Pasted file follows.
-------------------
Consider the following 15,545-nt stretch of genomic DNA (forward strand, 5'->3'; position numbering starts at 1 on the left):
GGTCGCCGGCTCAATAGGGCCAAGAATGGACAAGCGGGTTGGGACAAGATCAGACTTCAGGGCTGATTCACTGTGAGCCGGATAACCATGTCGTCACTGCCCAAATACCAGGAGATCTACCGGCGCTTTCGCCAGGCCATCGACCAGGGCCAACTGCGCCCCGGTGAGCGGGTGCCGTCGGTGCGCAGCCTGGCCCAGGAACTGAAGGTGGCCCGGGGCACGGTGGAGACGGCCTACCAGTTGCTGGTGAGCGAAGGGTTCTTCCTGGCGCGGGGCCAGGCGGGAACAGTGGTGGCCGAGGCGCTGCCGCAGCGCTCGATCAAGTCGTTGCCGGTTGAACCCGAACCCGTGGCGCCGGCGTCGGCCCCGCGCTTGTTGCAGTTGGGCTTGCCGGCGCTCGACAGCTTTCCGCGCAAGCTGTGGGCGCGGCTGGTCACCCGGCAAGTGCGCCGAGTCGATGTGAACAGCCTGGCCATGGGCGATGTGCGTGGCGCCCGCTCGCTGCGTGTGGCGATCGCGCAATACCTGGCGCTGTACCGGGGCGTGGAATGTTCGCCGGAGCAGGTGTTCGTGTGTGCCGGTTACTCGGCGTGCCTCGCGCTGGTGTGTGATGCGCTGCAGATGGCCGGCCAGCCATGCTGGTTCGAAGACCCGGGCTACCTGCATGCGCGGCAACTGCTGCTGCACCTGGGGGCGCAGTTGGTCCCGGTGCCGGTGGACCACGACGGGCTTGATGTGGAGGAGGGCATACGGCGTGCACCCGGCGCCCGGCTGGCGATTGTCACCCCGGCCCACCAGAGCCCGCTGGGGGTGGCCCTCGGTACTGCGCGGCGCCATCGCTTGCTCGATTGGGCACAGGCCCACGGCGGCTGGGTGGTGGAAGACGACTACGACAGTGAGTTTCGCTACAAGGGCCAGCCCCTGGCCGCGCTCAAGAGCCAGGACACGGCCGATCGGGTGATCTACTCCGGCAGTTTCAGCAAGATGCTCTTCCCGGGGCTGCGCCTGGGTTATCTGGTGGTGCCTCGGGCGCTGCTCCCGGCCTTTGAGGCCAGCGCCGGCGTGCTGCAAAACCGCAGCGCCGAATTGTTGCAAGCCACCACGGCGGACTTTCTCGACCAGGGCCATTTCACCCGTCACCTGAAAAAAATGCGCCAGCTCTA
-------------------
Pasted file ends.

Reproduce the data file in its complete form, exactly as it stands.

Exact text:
Consider the following 15,545-nt stretch of genomic DNA (forward strand, 5'->3'; position numbering starts at 1 on the left):
GGTCGCCGGCTCAATAGGGCCAAGAATGGACAAGCGGGTTGGGACAAGATCAGACTTCAGGGCTGATTCACTGTGAGCCGGATAACCATGTCGTCACTGCCCAAATACCAGGAGATCTACCGGCGCTTTCGCCAGGCCATCGACCAGGGCCAACTGCGCCCCGGTGAGCGGGTGCCGTCGGTGCGCAGCCTGGCCCAGGAACTGAAGGTGGCCCGGGGCACGGTGGAGACGGCCTACCAGTTGCTGGTGAGCGAAGGGTTCTTCCTGGCGCGGGGCCAGGCGGGAACAGTGGTGGCCGAGGCGCTGCCGCAGCGCTCGATCAAGTCGTTGCCGGTTGAACCCGAACCCGTGGCGCCGGCGTCGGCCCCGCGCTTGTTGCAGTTGGGCTTGCCGGCGCTCGACAGCTTTCCGCGCAAGCTGTGGGCGCGGCTGGTCACCCGGCAAGTGCGCCGAGTCGATGTGAACAGCCTGGCCATGGGCGATGTGCGTGGCGCCCGCTCGCTGCGTGTGGCGATCGCGCAATACCTGGCGCTGTACCGGGGCGTGGAATGTTCGCCGGAGCAGGTGTTCGTGTGTGCCGGTTACTCGGCGTGCCTCGCGCTGGTGTGTGATGCGCTGCAGATGGCCGGCCAGCCATGCTGGTTCGAAGACCCGGGCTACCTGCATGCGCGGCAACTGCTGCTGCACCTGGGGGCGCAGTTGGTCCCGGTGCCGGTGGACCACGACGGGCTTGATGTGGAGGAGGGCATACGGCGTGCACCCGGCGCCCGGCTGGCGATTGTCACCCCGGCCCACCAGAGCCCGCTGGGGGTGGCCCTCGGTACTGCGCGGCGCCATCGCTTGCTCGATTGGGCACAGGCCCACGGCGGCTGGGTGGTGGAAGACGACTACGACAGTGAGTTTCGCTACAAGGGCCAGCCCCTGGCCGCGCTCAAGAGCCAGGACACGGCCGATCGGGTGATCTACTCCGGCAGTTTCAGCAAGATGCTCTTCCCGGGGCTGCGCCTGGGTTATCTGGTGGTGCCTCGGGCGCTGCTCCCGGCCTTTGAGGCCAGCGCCGGCGTGCTGCAAAACCGCAGCGCCGAATTGTTGCAAGCCACCACGGCGGACTTTCTCGACCAGGGCCATTTCACCCGTCACCTGAAAAAAATGCGCCAGCTCTA